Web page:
The unlikely sporting link between English town Middlesbrough and North Korea will be renewed this week when a team of women soccer players head off into the unknown for a week-long visit.
Middlesbrough Ladies have been invited to play two matches in Pyongyang against local club sides with team manager Marrie Wieczorek expecting her players to make a bigger stir there than they do back home on England’s north-east coast.
“At home we get crowds of 30 or 40, and they’re all family, but from what I’ve heard we could be playing in a stadium that holds 35,000. Pride is a huge thing in North Korea and I expect that my girls will be playing in front of more fans than they would have ever experienced before,” Wieczorek said.
“I’m sure they will treat our visit as a showcase occasion to the outside world. It’s going to be a culture shock for the girls. I imagine that their pride in their country means they will be really up for our visit and trying hard to win,” she said.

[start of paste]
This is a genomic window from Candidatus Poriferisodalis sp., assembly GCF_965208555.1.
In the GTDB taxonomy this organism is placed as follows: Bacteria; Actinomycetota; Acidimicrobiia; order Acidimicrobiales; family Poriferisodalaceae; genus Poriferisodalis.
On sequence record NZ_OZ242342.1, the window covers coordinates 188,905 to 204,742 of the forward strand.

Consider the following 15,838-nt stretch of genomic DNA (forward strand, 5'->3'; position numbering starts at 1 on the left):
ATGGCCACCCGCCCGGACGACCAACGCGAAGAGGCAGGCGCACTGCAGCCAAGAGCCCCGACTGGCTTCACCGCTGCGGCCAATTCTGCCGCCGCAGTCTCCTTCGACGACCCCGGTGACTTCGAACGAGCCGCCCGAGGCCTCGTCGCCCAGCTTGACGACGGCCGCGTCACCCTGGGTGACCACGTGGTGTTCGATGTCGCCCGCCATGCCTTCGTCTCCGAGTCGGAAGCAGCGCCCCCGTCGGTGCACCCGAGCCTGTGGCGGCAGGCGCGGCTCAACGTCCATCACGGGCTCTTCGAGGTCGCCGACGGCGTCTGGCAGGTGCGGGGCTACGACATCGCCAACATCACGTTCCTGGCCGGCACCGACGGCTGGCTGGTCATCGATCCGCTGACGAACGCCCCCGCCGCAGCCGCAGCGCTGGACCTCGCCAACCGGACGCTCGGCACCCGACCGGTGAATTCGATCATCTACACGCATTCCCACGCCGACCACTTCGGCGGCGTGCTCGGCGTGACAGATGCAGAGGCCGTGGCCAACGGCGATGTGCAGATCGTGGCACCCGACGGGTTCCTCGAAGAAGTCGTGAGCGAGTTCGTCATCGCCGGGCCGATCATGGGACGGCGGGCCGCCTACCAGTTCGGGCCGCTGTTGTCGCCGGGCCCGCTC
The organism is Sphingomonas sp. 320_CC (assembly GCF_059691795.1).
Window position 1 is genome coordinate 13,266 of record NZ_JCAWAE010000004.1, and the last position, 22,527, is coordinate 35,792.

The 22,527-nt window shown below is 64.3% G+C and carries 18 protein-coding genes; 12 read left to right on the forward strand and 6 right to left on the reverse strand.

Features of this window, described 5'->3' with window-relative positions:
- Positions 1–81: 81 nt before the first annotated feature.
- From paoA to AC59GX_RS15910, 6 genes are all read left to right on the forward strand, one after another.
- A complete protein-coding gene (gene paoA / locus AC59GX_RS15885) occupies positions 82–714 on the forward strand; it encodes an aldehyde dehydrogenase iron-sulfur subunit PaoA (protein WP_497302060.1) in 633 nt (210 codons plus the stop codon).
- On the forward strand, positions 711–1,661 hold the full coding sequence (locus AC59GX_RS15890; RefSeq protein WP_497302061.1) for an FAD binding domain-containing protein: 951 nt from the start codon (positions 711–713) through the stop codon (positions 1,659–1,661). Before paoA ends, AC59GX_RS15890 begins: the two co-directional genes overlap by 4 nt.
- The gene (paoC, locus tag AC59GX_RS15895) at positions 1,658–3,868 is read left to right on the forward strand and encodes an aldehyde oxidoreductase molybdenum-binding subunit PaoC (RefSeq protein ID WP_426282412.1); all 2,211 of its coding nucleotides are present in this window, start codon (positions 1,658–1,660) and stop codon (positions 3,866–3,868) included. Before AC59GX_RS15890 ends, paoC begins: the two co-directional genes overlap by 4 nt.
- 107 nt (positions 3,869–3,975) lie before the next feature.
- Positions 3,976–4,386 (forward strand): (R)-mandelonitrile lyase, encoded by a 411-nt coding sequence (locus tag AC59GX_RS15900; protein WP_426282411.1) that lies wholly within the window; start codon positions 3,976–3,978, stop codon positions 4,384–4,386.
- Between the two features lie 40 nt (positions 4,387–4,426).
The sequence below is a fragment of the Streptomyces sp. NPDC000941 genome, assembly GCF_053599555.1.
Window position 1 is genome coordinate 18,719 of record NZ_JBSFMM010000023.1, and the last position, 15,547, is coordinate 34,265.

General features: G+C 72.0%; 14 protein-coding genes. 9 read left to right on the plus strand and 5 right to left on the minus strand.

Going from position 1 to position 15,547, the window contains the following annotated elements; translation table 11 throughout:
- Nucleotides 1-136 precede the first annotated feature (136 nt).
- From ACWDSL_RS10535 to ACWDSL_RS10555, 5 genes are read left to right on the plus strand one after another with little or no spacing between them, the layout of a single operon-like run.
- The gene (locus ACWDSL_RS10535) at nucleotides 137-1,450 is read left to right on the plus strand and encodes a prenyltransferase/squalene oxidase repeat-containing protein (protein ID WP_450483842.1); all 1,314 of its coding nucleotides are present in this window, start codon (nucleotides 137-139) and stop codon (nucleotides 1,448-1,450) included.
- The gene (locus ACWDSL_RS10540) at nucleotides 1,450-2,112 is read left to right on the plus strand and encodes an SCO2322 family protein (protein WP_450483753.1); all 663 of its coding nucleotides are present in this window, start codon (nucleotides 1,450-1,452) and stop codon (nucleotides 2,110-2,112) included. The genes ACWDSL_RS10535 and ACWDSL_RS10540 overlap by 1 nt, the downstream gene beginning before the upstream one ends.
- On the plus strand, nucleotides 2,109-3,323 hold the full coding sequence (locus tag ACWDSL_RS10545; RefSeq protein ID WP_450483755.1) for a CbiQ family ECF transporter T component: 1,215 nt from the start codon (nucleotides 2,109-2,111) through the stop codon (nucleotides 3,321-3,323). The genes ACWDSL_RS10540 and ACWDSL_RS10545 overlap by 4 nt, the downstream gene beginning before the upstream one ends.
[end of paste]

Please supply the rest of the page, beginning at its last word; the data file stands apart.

North Korea and Middlesbrough have been inexorably linked since 1966 when the North Koreans famously beat Italy during the World Cup finals at the club’s former Ayresome Park stadium.
“You don’t hear much about Middlesbrough in this country. But in North Korea it’s linked with one of their greatest sporting moments,” Wieczorek said. “I think it’s the only reason we are being invited into the country because of our links with North Korea. I’ve heard from the British Embassy that the people in the North Korea Ministry of Sport speak very warmly of Middlesbrough.”
While in Pyongyang Middlesbrough’s players, aged between 17 and 25, and coaching staff will meet the surviving members of the 1966 squad, including Pak Do-ik, the scorer of the winning goal against Italy. They will also coach schoolchildren.
“Everyone is so excited about the trip. It’s such a fantastic opportunity for all of us to visit a country that we could never have imagined getting to see. I know North Korea is shrouded in mystery for many people in the UK, but I get the impression that the Koreans will be wonderful hosts,” Wieczorek said.
A few local rules will have to be obeyed, though.
“When we told the girls that their mobile phones will be confiscated their jaws dropped,” she said.